▪ Failure to recognize this leads to circular arguments.
▪ Pupils can often fall back on a circular argument such as: Why is the relationship linear?
▪ The Court refused to allow itself to be caught in a circular argument as to which State needed to waive immunity first.
▪ The irony in all this is the circular logic of what appears to be the new strategic competition.
▪ This appears to be a circular argument, typical of closed-belief systems.
▪ We start by talking about a problem of circular reasoning to motivate the diagram.
compelling reason/argument/case etc
▪ Barring a compelling reason, governments should not discriminate between classes of citizens.
▪ But there are a number of compelling reasons to stand in line.
▪ But, in any event, there is no compelling reason to justify section 9.
▪ He was energetic, headstrong, and unorthodox-and he had compelling reasons for reducing the ruinously expensive Soviet nuclear arsenal.
▪ However, it is necessary to say a word or two here to refute this seemingly compelling argument.
▪ In the high-visibility, emotionally compelling cases such as maternity stays, an uproar resulted.
▪ The record is good but there is no compelling reason to buy.
▪ Unless there are other compelling reasons, therefore, never borrow money yourself to obtain funds needed by your corporation.
it stands to reason (that)
▪ But the important decisions ... well, it stands to reason that these would be the sole responsibility of the man.
▪ Well, it stands to reason, doesn't it?
▪ Well, it sounds a very obvious thing for us to say - but it stands to reason.
no earthly reason/use etc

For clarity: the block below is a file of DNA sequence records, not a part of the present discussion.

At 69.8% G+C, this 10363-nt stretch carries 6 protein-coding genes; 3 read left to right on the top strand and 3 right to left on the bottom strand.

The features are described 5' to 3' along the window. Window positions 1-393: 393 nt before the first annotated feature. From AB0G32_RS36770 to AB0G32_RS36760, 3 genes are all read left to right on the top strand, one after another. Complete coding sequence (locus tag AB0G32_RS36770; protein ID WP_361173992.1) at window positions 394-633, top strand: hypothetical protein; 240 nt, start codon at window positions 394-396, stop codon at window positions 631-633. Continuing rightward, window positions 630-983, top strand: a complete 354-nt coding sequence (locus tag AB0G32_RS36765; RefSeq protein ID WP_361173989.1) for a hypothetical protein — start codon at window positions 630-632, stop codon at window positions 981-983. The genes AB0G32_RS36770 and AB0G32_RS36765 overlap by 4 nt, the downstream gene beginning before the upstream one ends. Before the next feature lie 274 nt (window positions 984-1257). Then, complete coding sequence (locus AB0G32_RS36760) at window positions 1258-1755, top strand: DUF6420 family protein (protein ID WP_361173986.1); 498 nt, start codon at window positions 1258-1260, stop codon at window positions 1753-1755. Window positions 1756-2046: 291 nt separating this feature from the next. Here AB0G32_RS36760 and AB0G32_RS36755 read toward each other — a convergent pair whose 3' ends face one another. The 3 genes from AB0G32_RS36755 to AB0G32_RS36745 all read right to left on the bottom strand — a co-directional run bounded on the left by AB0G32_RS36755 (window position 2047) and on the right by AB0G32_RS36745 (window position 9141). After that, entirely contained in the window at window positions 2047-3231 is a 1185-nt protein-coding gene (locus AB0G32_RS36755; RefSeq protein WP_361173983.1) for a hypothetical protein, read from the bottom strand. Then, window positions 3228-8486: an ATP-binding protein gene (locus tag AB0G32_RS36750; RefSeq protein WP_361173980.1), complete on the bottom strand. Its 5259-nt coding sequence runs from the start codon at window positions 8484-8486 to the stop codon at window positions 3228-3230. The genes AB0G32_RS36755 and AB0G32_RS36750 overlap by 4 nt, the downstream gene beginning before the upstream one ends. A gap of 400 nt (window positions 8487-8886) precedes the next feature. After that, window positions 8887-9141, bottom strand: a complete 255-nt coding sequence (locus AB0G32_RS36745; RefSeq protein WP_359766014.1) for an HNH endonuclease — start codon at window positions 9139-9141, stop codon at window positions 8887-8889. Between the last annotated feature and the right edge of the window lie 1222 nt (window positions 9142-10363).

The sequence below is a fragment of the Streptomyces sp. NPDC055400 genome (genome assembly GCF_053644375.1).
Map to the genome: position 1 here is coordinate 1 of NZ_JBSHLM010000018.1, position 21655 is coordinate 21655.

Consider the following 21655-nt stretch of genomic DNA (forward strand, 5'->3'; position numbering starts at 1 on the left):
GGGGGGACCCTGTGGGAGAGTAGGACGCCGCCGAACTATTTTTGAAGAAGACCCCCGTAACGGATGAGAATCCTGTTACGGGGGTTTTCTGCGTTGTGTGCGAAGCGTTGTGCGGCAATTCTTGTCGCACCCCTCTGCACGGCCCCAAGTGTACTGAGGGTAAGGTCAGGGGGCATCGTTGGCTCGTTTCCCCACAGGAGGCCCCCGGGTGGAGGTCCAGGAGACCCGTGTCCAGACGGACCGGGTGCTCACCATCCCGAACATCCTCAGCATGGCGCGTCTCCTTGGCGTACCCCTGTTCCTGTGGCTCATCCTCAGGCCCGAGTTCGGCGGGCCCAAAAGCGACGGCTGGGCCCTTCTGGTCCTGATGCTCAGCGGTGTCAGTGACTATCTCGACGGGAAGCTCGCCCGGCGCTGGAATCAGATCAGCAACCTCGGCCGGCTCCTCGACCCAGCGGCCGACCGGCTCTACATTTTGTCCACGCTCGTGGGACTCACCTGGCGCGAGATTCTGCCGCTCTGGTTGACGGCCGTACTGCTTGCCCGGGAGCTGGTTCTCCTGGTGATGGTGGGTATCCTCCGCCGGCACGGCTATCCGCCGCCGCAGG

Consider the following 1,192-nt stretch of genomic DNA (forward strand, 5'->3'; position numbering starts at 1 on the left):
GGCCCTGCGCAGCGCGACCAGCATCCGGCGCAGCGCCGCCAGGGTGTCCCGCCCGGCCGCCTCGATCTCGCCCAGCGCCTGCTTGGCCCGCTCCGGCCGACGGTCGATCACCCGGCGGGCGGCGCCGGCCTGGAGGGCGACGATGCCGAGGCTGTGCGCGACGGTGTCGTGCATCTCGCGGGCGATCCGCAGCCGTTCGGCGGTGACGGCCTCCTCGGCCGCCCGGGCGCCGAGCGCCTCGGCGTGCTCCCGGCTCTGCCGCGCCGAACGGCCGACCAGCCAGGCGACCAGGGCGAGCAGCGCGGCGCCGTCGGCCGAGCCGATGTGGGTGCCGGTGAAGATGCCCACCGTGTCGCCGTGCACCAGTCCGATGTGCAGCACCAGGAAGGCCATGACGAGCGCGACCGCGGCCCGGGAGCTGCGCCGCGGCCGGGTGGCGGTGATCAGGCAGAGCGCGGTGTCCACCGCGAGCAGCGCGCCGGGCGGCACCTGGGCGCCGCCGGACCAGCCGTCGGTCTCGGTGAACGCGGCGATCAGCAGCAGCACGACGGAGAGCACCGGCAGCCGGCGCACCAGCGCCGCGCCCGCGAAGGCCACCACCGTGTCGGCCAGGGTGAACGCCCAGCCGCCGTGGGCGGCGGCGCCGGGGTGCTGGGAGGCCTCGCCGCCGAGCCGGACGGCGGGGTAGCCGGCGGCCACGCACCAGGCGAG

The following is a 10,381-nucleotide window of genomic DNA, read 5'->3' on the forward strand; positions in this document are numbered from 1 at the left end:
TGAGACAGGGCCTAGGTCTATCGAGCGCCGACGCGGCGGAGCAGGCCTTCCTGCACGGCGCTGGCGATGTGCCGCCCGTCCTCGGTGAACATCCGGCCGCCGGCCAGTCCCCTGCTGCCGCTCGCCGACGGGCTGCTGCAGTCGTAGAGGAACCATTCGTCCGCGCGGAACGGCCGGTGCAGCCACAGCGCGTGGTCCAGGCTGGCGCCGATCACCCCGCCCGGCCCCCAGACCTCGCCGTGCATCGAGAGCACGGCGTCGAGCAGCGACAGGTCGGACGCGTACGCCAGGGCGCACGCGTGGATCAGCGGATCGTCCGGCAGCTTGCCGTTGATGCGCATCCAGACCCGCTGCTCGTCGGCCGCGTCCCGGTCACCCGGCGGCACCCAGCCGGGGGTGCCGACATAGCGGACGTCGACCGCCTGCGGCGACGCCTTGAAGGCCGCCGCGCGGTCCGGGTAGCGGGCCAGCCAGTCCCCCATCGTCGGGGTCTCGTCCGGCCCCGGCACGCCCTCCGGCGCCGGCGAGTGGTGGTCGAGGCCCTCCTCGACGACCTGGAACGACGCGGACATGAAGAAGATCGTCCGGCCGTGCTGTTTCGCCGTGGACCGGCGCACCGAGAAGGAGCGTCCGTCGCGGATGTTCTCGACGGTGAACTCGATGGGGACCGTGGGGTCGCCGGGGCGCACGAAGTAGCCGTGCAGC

▪ As far as I could tell, there was no earthly reason for Fanshawe to have chosen me for this job.
▪ It serves no earthly use to recapitulate the damage that they do, and which we know they do.
▪ Surely there's no earthly reason why you should not come with me to mass?
▪ There is no earthly reason why I shouldn't be able to move like these young athletes.
▪ There seemed to be no earthly reason for the Bureau to resist such status-but it did.
no rhyme or reason
▪ It claims that there is no rhyme or reason to stock-market investment.
▪ There seemed to be no rhyme or reason to the colors.
the voice of reason/experience etc
▪ However, while the voice of reason is presently peripheral, its steady hum may well be heard.
▪ It was the voice of reason.
▪ Sadly the voices of reason are overwhelmed or ignored, even though in the long-term they are safer guardians of our values.
▪ Satan does not realise that real freedom is found in obeying the voice of reason.
▪ Whereas Ian would be resourceful and brave, Barbara would be the voice of reason, relating their experiences in human terms.
▪ You could not hear the voice of reason, only the terrible curiosity, insisting that it be satisfied.
valid reason/argument/criticism etc
▪ A 1977 Supreme Court ruling permits police stopping a car for valid reasons to order drivers to exit.
▪ A second and equally valid argument is that the publishing world is an invaluable source of knowledge.
▪ Accepting criticism Accepting valid criticism is also part of this group of assertive actions.
▪ But a complete justification of authority has to do more than to provide valid reasons for its acceptance.
▪ But neither do we have to be defensive if they occasionally have a valid criticism.
▪ But there are also valid reasons for optimism.